There are things that I just keep making over and over again. They taste THAT good, and are THAT easy, really easy to make. Of course, like with any other piece of food that you put in your mouth - it all depends on the ingredients.
My go-to roast chicken is based on the one that I read about in Thomas Keller's cook book, "Bouchon". The method for roasting this chicken wasn't even in the recipe section - instead it was explained in Keller's introduction to the book as an example of how he likes to cook. This patted dry chicken, goes into a very hot oven and roasts quickly. The skin immediately separates from the flesh allowing it to crisp up nicely and the meat to be lubricated by the gushing fat. Keller adds thyme, I don't. Keller likes to serve the just-out-of-the-oven bird with butter and Dijon mustard. It's delicious that way - but gilding the lily a bit. I try to resist. I always roast in the chickeen in a cast iron skillet - it holds the heat very well. I think this method is just about the only way to roast a chicken.
I've loved pomegranate seeds for years. I used to eat them for desseert when I lived in Italy. At ristoranti and trattorie they would be served in a glass coppa with orange juice or red wine. I was pleased when fresh pomegranates started to have a following in the USA and they could be found during the months of November and December in certain upscale markets. By now they are ubiquitous and their season has been prolonged. To this day I can still find fresh pomegranates at my local Shoprite supermarket. God only knows where they come from - they're not local, that's for sure. But every now and then exceptions must be made. I love fresh pomegranate seeds with my morning oatmeal. Also added to the oatmeal; top quality butter, a splash of maple syrup and ground cinnamon. What a way to start the day.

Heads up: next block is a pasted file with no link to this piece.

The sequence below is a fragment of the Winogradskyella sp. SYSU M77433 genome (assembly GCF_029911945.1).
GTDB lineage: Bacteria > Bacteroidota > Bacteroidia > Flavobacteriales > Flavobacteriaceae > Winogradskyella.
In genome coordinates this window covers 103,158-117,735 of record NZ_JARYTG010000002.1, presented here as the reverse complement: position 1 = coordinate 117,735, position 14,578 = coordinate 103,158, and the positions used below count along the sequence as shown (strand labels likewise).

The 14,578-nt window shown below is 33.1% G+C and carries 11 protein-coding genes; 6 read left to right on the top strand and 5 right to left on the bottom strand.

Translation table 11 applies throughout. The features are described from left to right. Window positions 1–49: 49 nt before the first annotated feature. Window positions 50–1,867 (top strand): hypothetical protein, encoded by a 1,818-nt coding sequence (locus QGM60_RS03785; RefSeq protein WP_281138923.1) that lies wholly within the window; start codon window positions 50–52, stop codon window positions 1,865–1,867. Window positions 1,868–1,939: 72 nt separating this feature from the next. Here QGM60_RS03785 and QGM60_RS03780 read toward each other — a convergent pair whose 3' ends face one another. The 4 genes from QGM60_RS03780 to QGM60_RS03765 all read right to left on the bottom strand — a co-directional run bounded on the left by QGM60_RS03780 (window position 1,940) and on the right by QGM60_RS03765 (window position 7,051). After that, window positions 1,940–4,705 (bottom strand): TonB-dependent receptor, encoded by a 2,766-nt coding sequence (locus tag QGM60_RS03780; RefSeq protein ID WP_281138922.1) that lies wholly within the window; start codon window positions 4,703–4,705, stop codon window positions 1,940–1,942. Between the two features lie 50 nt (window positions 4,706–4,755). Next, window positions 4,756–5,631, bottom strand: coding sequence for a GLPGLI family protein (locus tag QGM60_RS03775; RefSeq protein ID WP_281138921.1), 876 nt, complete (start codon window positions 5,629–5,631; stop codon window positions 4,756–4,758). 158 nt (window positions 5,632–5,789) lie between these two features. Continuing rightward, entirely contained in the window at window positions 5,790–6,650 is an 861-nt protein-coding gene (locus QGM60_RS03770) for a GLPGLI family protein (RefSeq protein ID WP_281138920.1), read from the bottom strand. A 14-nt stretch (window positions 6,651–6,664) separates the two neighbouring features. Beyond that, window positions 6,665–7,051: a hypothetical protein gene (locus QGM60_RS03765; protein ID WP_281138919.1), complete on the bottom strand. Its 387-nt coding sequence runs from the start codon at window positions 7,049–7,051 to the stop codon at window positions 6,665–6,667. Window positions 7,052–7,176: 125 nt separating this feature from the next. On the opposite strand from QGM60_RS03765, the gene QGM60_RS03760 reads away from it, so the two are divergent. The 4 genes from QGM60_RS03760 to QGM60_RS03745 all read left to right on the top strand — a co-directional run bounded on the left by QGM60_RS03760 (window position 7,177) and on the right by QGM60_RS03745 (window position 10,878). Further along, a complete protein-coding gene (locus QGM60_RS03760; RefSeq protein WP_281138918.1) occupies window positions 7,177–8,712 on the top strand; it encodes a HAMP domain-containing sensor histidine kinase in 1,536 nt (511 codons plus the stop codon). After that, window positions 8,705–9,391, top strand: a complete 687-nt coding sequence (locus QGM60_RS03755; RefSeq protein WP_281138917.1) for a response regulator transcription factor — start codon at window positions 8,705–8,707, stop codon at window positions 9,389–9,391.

Remember those poached pears from my last posting. Remember how I said be sure to make extras because they can hang around the fridge for at least a week. Oh boy - was I ever grateful to have a couple of pears still sitting in their poaching liquid last Friday when my sweet tooth was aching to be satisfied. Poire Belle Helene may be counted among my top three favorite desserts (other will be revealed in a timely way). This simple dessert was created by the 19th century chef, Auguste Escoffier and is named after Jacques Offenbach's opera buffa - Belle Helene. ( there are so many desserts that have musical themes - either named for a personality, Peches Melba, Pavlova, Tournedos Rossini - or like this one, a work). Escoffier poached pears in a simple sugar syrup and served them with vanilla ice cream topped with chocolate sauce. Mine are slightly more complex (partly because I like to poach the pears in wine, red or white, and spices) - but still very simple.
My chocolate syrup - which may make some of you shudder in horror- simply involves melting, in a double boiler, top quality chocolate - milk, bittersweet, as you like (I used Callebaut milk) with some milk or heavy cream. I used almond milk and a splash of Amaretto liqueur. Stir 1/4 pound broken pieces chocolate in the top of a double boiler until melted. Add the milk and stir until thoroughly combined. Add a splash of liqueur as desired. Remove from heat and let cool - it will set up and thicken. Split a poached pear, stem to stern, add a scoop of ice cream of your choice in between the halves (I used Jane's toasted coconut) and top with chocolate sauce.
Bloody Marys, Chocolate desserts, and Esopus Falls
On Sunday I attended, with my friends, Mark & James, Chocolate Lovers Brunch in Saugerties, NY. The event benefited a good and (unfortunately) in demand organization FAMILY which provides, as its name implies all sorts of family services. Guests were invited to bid on a variety of items in both a silent and live auction. We were treated to a variety of brunch offerings from chocolate chip waffles, to eggs benedict and all important chocolate desserts; pots de creme, brulee, mousse, Sacher torte, and on and on. The geneorus brunch was offered by Diamond Mills in Saugerties